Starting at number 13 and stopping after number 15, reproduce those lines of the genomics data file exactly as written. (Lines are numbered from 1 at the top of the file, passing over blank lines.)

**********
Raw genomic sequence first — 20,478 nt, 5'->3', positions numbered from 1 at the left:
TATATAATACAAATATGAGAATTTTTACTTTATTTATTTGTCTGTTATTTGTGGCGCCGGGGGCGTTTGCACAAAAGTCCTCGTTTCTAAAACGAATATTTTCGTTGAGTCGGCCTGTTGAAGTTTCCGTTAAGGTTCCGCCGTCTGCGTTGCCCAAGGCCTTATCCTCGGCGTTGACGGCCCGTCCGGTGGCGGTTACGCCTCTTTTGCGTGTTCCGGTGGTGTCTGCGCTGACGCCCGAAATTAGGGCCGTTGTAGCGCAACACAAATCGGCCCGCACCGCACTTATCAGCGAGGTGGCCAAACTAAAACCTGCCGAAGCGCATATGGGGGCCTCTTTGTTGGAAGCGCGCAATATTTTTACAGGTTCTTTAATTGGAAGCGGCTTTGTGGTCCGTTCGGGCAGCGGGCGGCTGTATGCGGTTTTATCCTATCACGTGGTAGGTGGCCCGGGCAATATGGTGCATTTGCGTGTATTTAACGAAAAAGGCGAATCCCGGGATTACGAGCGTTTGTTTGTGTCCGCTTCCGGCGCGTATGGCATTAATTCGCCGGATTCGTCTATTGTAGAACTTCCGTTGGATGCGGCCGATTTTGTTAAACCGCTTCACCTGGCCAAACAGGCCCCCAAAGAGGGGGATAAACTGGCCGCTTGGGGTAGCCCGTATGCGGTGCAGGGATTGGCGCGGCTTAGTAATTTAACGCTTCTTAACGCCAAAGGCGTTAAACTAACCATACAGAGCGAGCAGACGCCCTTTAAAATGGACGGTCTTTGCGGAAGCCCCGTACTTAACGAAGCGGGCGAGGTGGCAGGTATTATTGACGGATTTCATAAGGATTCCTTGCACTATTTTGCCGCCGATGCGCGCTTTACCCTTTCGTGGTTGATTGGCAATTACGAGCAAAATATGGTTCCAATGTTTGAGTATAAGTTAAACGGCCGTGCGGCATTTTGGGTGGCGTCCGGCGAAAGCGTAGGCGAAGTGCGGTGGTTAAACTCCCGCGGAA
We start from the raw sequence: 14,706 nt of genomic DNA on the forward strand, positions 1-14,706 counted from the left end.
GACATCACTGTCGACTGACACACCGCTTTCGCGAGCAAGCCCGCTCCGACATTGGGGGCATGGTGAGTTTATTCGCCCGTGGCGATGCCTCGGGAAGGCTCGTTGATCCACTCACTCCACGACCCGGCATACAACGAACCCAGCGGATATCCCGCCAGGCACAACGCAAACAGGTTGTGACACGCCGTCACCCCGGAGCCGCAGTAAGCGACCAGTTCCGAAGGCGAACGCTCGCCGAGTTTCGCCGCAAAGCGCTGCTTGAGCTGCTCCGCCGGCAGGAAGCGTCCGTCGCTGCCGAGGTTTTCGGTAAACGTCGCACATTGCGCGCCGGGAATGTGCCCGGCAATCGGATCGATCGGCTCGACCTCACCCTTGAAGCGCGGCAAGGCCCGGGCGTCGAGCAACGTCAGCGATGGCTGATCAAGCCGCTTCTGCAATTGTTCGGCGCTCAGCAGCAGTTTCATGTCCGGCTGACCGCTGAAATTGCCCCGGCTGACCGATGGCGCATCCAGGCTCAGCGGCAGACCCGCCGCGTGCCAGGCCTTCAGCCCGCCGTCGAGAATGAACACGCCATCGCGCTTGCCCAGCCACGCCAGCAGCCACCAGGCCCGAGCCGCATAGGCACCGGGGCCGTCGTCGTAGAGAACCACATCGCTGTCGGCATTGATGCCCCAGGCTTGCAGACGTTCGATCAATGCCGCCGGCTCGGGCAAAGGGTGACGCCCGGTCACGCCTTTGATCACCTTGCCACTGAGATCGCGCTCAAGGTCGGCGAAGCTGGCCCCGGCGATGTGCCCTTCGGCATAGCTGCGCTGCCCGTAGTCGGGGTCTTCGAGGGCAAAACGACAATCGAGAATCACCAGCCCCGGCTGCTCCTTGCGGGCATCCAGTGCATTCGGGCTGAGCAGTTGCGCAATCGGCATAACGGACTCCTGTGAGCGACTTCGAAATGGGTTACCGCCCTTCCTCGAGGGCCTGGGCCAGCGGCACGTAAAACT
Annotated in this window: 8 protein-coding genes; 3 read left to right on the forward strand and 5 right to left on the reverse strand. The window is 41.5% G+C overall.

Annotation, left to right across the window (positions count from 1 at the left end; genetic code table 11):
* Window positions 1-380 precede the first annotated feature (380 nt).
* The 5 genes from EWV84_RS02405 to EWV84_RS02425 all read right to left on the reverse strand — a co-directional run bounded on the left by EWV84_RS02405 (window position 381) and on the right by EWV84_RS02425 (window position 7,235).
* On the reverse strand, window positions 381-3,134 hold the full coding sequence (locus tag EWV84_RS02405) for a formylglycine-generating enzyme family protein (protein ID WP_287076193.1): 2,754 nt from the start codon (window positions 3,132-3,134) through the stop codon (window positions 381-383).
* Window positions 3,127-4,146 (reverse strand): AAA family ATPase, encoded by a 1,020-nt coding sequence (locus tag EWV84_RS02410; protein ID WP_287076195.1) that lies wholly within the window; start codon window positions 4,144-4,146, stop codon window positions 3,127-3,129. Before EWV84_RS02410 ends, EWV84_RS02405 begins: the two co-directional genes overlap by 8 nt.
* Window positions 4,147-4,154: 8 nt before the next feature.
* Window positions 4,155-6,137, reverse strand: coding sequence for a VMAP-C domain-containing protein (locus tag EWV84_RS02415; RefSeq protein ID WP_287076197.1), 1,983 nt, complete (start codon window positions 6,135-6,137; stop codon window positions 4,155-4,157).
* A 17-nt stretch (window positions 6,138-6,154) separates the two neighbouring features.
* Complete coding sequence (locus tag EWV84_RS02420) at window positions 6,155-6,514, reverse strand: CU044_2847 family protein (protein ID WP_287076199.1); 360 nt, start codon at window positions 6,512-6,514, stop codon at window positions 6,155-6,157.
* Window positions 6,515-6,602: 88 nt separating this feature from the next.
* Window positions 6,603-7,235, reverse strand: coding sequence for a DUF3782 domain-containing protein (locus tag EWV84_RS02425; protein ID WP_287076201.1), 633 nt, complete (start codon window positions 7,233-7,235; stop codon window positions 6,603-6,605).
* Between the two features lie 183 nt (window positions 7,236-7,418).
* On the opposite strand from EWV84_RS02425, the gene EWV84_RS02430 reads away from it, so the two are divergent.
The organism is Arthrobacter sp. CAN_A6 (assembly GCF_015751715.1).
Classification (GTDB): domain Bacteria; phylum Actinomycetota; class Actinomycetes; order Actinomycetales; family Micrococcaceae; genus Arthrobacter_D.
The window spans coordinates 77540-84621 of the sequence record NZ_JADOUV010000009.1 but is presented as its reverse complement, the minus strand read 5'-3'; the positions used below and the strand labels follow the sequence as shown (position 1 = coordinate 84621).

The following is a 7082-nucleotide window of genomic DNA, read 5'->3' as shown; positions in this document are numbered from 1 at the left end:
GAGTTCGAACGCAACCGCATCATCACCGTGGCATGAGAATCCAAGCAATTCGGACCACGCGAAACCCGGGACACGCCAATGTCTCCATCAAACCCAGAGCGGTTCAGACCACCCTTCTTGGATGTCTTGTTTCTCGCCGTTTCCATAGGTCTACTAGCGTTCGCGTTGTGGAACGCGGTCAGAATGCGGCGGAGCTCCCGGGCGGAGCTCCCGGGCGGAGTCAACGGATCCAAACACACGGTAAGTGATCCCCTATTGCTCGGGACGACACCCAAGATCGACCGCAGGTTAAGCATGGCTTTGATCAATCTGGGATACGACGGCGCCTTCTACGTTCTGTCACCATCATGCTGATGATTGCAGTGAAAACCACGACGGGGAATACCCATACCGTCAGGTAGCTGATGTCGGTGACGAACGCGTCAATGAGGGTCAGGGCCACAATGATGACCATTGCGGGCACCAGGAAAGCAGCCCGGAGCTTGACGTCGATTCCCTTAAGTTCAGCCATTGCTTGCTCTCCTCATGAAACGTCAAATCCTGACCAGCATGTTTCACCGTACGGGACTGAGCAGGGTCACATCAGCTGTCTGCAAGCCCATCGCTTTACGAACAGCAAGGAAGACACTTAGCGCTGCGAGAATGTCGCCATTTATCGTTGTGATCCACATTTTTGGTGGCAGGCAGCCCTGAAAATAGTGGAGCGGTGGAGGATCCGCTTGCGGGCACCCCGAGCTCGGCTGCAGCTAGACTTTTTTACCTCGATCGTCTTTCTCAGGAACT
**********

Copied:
* A 17-nt stretch (window positions 6,138-6,154) separates the two neighbouring features.
* Complete coding sequence (locus tag EWV84_RS02420) at window positions 6,155-6,514, reverse strand: CU044_2847 family protein (protein ID WP_287076199.1); 360 nt, start codon at window positions 6,512-6,514, stop codon at window positions 6,155-6,157.
* Window positions 6,515-6,602: 88 nt separating this feature from the next.